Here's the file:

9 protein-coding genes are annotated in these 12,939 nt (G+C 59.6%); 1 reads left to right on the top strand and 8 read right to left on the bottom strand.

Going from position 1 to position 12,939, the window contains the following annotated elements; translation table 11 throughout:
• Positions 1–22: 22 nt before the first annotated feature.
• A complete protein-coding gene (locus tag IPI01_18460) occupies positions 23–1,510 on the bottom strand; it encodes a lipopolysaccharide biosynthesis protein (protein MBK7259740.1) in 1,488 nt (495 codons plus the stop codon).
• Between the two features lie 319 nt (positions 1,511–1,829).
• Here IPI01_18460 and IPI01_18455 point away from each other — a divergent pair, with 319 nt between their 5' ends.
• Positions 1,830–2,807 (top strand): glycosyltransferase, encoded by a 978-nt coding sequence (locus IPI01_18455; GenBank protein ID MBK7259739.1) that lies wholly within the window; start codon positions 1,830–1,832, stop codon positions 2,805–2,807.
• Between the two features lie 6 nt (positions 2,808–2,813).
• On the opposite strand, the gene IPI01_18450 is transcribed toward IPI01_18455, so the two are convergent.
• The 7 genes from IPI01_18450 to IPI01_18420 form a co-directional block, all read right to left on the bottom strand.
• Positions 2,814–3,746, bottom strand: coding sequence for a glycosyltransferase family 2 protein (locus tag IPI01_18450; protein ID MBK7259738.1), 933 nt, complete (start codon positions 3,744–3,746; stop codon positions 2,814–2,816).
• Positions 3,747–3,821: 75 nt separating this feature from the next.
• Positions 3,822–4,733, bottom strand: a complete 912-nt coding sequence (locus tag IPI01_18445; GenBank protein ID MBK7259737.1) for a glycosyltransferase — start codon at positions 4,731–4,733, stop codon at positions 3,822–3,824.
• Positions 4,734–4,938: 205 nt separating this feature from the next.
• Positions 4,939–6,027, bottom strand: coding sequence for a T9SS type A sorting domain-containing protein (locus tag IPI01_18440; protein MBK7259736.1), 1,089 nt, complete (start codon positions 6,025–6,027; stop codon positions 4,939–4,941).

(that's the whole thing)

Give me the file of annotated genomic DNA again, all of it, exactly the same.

9 protein-coding genes are annotated in these 12,939 nt (G+C 59.6%); 1 reads left to right on the top strand and 8 read right to left on the bottom strand.

Going from position 1 to position 12,939, the window contains the following annotated elements; translation table 11 throughout:
• Positions 1–22: 22 nt before the first annotated feature.
• A complete protein-coding gene (locus tag IPI01_18460) occupies positions 23–1,510 on the bottom strand; it encodes a lipopolysaccharide biosynthesis protein (protein MBK7259740.1) in 1,488 nt (495 codons plus the stop codon).
• Between the two features lie 319 nt (positions 1,511–1,829).
• Here IPI01_18460 and IPI01_18455 point away from each other — a divergent pair, with 319 nt between their 5' ends.
• Positions 1,830–2,807 (top strand): glycosyltransferase, encoded by a 978-nt coding sequence (locus IPI01_18455; GenBank protein ID MBK7259739.1) that lies wholly within the window; start codon positions 1,830–1,832, stop codon positions 2,805–2,807.
• Between the two features lie 6 nt (positions 2,808–2,813).
• On the opposite strand, the gene IPI01_18450 is transcribed toward IPI01_18455, so the two are convergent.
• The 7 genes from IPI01_18450 to IPI01_18420 form a co-directional block, all read right to left on the bottom strand.
• Positions 2,814–3,746, bottom strand: coding sequence for a glycosyltransferase family 2 protein (locus tag IPI01_18450; protein ID MBK7259738.1), 933 nt, complete (start codon positions 3,744–3,746; stop codon positions 2,814–2,816).
• Positions 3,747–3,821: 75 nt separating this feature from the next.
• Positions 3,822–4,733, bottom strand: a complete 912-nt coding sequence (locus tag IPI01_18445; GenBank protein ID MBK7259737.1) for a glycosyltransferase — start codon at positions 4,731–4,733, stop codon at positions 3,822–3,824.
• Positions 4,734–4,938: 205 nt separating this feature from the next.
• Positions 4,939–6,027, bottom strand: coding sequence for a T9SS type A sorting domain-containing protein (locus tag IPI01_18440; protein MBK7259736.1), 1,089 nt, complete (start codon positions 6,025–6,027; stop codon positions 4,939–4,941).